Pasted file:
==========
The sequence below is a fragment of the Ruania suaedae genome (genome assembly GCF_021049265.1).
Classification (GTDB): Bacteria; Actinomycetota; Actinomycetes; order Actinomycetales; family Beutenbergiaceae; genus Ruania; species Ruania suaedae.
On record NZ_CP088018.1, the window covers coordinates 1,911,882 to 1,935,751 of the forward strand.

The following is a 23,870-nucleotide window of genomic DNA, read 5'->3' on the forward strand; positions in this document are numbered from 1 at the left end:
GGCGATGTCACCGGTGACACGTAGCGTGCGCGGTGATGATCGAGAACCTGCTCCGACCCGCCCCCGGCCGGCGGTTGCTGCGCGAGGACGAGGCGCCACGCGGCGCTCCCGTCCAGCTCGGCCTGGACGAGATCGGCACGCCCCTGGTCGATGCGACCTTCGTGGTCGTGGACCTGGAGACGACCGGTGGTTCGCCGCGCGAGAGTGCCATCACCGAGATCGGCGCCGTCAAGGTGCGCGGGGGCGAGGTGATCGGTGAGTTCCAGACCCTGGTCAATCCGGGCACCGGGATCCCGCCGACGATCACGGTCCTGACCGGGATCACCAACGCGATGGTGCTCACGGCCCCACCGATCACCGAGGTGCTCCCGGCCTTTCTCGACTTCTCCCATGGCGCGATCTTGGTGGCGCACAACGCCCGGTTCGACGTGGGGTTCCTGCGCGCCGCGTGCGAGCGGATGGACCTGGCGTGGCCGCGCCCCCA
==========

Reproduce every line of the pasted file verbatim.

The sequence below is a fragment of the Ruania suaedae genome (genome assembly GCF_021049265.1).
Classification (GTDB): Bacteria; Actinomycetota; Actinomycetes; order Actinomycetales; family Beutenbergiaceae; genus Ruania; species Ruania suaedae.
On record NZ_CP088018.1, the window covers coordinates 1,911,882 to 1,935,751 of the forward strand.

The following is a 23,870-nucleotide window of genomic DNA, read 5'->3' on the forward strand; positions in this document are numbered from 1 at the left end:
GGCGATGTCACCGGTGACACGTAGCGTGCGCGGTGATGATCGAGAACCTGCTCCGACCCGCCCCCGGCCGGCGGTTGCTGCGCGAGGACGAGGCGCCACGCGGCGCTCCCGTCCAGCTCGGCCTGGACGAGATCGGCACGCCCCTGGTCGATGCGACCTTCGTGGTCGTGGACCTGGAGACGACCGGTGGTTCGCCGCGCGAGAGTGCCATCACCGAGATCGGCGCCGTCAAGGTGCGCGGGGGCGAGGTGATCGGTGAGTTCCAGACCCTGGTCAATCCGGGCACCGGGATCCCGCCGACGATCACGGTCCTGACCGGGATCACCAACGCGATGGTGCTCACGGCCCCACCGATCACCGAGGTGCTCCCGGCCTTTCTCGACTTCTCCCATGGCGCGATCTTGGTGGCGCACAACGCCCGGTTCGACGTGGGGTTCCTGCGCGCCGCGTGCGAGCGGATGGACCTGGCGTGGCCGCGCCCCCA